MAPK signaling in equations and embryos.
(49/246)The Extracellularly Regulated Kinase/Mitogen Activated Protein Kinase (ERK/MAPK) signaling pathway is a critical regulator of cellular processes in adult and developing tissues. Depending on the cellular context, MAPK cascade can act as a rheostat, a switch, or an oscillator. The highly conserved structure of the cascade does not imply a rigid function, as was suggested by the early mathematical models of MAPK signaling, and can instead produce a wide range of input-output maps. Given a large number of pathway components and modes of regulation, it is essential to establish experimental systems that will allow both manipulating the MAPK cascade and monitoring its dynamics. The terminal patterning system in the Drosophila embryo appears to be ideally suited for this purpose. Our recent experiments characterized dynamics of the MAPK phosphorylation gradient in the terminal system and proposed that it is regulated by a cascade of diffusion-trapping modules. Here we discuss a biophysical model that can describe the observed dynamics and guide future experiments for exploring the relative importance of multiple layers of MAPK cascade regulation. (+info)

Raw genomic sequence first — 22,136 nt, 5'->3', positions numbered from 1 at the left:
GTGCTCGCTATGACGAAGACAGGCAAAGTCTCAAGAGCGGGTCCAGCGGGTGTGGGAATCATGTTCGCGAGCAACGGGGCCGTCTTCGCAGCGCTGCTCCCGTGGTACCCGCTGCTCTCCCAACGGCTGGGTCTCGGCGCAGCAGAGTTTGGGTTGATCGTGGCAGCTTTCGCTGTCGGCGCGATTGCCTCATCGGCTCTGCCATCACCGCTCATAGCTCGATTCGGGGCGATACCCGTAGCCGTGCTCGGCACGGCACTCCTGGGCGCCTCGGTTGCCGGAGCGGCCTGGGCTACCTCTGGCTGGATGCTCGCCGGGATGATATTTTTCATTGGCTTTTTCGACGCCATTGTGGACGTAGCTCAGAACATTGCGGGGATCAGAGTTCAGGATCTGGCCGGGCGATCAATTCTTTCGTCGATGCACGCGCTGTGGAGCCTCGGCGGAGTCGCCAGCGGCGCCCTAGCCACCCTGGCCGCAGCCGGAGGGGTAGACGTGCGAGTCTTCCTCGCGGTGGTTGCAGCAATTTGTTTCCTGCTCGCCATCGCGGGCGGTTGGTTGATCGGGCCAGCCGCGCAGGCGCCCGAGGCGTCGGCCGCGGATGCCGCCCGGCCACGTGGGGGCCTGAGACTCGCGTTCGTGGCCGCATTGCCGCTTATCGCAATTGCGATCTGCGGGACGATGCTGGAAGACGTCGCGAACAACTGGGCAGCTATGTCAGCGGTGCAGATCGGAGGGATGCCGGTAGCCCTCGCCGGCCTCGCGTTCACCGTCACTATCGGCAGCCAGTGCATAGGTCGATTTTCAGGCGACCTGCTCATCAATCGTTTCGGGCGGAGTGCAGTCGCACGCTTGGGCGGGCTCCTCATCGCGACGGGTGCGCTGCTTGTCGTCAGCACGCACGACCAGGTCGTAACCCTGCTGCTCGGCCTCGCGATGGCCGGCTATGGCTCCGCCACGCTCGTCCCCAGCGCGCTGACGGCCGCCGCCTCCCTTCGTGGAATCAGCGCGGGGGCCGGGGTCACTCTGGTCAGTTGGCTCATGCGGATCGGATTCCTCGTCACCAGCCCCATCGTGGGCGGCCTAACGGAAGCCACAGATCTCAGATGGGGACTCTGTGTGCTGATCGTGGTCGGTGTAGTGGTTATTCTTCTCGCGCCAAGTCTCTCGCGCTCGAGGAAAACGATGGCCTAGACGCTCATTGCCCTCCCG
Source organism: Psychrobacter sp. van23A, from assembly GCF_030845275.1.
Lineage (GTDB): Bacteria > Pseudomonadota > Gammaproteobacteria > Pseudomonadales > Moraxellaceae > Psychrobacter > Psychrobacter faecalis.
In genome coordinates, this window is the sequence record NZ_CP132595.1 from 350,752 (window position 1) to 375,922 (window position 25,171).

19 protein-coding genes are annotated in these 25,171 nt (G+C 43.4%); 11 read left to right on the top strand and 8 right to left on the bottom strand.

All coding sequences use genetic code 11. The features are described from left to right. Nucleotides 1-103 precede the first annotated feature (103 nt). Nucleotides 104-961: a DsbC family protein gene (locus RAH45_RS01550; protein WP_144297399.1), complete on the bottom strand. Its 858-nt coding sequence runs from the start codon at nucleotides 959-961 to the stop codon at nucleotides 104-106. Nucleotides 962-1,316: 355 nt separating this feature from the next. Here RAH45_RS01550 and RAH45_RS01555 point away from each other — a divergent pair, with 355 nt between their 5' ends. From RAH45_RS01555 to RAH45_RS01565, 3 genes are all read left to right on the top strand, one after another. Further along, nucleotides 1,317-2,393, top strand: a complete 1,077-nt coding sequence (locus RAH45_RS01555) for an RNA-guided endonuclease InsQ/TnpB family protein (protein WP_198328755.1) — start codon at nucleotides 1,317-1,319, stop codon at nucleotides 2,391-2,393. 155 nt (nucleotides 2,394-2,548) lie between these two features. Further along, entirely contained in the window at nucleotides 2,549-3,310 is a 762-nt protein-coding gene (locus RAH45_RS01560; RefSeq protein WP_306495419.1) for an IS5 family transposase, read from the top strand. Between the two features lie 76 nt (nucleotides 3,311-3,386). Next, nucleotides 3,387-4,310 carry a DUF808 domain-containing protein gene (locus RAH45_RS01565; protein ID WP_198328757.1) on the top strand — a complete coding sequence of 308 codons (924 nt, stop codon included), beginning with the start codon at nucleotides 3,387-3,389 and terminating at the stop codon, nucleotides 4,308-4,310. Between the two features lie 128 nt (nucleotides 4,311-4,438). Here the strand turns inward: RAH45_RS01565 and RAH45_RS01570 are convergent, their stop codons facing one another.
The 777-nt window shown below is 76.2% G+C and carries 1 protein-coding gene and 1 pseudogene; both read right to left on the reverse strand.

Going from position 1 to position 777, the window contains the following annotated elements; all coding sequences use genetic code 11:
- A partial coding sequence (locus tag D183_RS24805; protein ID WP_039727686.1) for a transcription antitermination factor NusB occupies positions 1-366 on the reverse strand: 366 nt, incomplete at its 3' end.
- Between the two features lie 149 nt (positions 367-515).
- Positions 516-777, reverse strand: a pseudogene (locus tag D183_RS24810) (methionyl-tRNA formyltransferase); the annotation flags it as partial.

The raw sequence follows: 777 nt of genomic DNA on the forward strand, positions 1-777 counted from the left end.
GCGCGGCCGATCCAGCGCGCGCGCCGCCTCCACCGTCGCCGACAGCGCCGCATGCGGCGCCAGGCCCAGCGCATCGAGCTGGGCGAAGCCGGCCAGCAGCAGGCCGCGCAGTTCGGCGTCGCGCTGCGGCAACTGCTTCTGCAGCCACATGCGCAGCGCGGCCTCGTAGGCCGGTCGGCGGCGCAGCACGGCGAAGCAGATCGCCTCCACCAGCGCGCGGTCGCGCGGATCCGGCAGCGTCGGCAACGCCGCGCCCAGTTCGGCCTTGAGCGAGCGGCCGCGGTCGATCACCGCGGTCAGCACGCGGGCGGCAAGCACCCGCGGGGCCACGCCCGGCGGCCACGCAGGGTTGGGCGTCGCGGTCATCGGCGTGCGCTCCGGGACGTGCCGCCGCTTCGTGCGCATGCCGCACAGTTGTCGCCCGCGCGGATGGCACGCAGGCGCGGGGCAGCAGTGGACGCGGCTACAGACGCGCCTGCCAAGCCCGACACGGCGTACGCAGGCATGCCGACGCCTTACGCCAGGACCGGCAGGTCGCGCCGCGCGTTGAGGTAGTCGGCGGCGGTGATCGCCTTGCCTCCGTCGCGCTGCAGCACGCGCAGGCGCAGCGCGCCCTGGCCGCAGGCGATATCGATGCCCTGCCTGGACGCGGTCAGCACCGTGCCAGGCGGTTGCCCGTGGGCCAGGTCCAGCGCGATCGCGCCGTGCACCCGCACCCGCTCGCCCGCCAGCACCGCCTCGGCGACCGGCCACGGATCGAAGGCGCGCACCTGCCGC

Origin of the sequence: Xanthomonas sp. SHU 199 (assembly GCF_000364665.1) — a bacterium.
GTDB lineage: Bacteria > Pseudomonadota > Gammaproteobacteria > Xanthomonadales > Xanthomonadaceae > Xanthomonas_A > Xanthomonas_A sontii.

Biophysical characterization of a new phospholipid analogue with a spin-labeled unsaturated fatty acyl chain.
Stability of protein-decorated mixed lipid membranes: The interplay of lipid-lipid, lipid-protein, and protein-protein interactions.
Excitability at the motoneuron pool and motor cortex is specifically modulated in lengthening compared to isometric contractions.
Responses of neurons in chinchilla auditory cortex to frequency-modulated tones.
Enhanced CREB-dependent gene expression increases the excitability of neurons in the basal amygdala and primes the consolidation of contextual and cued fear memory.
The effect of age on a visual learning task in the American cockroach.
Evidence that exocytosis is driven by calcium entry through multiple calcium channels in goldfish retinal bipolar cells.